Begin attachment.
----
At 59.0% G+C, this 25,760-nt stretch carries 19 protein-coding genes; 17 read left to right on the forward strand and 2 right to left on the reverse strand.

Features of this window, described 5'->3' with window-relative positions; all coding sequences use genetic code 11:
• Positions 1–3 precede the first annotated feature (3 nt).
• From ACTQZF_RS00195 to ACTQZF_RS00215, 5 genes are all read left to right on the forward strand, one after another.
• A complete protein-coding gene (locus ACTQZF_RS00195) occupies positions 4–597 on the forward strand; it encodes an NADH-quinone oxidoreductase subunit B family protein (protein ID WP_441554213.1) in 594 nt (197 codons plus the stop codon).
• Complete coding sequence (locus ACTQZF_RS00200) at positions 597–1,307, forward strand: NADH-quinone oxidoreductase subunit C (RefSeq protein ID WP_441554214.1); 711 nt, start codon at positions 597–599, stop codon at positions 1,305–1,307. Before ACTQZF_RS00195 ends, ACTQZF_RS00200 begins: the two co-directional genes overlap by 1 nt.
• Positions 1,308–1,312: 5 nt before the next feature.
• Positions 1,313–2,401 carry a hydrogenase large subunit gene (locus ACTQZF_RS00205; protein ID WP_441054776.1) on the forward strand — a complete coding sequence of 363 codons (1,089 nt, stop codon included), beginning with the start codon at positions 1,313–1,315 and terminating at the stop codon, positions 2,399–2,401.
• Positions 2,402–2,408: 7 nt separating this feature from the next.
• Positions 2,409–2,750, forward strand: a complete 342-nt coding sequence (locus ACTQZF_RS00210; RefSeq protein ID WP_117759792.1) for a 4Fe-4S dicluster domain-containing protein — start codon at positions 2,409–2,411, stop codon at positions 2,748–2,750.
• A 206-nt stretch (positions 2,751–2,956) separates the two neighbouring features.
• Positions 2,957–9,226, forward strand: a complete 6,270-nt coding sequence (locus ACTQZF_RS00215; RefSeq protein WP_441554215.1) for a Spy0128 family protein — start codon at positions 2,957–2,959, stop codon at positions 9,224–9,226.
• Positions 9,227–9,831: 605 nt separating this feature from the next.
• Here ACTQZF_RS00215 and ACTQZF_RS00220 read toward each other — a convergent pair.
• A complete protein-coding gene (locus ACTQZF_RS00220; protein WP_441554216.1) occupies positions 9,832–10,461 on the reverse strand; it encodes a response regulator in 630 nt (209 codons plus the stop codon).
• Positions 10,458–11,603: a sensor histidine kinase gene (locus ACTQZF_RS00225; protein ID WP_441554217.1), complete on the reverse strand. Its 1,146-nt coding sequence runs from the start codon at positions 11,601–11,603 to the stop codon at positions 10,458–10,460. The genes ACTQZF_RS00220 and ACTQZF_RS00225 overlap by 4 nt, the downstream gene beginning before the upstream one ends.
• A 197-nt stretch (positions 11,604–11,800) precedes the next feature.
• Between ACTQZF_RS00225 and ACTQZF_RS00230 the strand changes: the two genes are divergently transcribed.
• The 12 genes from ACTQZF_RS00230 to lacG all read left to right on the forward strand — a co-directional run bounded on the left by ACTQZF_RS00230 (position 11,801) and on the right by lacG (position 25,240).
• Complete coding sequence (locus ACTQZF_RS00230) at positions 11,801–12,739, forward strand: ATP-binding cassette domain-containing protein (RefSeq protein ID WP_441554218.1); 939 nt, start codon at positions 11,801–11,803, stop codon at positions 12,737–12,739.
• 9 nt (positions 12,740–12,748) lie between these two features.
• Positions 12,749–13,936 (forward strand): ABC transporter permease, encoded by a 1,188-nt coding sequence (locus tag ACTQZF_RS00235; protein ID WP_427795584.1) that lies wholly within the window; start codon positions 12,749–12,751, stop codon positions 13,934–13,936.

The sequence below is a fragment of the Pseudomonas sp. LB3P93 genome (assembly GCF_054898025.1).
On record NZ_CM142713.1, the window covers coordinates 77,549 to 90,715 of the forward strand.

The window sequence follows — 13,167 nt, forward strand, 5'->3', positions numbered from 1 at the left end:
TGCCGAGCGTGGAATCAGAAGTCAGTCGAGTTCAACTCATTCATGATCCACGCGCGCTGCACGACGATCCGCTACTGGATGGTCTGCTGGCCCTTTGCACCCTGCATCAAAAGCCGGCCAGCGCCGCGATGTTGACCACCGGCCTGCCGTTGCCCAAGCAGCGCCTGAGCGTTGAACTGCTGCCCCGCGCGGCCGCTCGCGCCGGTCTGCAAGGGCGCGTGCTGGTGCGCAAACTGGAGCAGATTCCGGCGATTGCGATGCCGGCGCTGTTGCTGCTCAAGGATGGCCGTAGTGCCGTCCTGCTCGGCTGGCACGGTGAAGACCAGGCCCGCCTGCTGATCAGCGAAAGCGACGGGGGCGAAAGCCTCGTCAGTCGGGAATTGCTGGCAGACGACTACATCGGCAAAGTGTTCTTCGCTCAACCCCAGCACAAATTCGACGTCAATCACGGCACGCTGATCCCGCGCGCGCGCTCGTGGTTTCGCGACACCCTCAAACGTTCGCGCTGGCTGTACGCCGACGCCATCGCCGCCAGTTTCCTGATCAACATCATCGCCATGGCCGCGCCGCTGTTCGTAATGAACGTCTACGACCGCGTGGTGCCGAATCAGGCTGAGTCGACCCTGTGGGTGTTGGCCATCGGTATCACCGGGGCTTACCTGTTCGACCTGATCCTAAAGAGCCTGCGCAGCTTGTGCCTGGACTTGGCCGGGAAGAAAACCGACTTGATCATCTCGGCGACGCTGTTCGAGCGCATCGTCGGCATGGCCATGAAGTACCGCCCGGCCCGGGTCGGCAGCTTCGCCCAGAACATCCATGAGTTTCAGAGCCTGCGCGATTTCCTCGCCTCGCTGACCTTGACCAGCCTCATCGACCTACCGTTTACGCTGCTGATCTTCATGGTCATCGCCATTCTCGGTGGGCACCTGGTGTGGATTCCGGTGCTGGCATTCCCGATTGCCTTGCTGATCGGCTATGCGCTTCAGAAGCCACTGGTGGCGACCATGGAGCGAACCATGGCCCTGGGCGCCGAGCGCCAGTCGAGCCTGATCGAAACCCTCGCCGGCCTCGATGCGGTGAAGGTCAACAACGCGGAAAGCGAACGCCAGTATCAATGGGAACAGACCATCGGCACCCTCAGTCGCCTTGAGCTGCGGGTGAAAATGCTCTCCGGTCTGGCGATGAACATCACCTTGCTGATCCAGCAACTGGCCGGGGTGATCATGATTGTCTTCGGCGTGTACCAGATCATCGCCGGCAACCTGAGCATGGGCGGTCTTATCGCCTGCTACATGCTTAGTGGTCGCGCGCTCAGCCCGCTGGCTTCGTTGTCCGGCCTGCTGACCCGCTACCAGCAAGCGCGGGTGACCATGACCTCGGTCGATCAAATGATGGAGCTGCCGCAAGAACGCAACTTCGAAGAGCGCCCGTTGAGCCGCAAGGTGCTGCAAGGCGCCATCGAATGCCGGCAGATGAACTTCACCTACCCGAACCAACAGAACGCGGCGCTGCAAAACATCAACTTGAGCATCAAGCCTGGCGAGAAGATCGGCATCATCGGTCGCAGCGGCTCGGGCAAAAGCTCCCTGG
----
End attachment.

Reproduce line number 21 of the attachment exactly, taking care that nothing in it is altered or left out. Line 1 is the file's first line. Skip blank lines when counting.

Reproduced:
• 9 nt (positions 12,740–12,748) lie between these two features.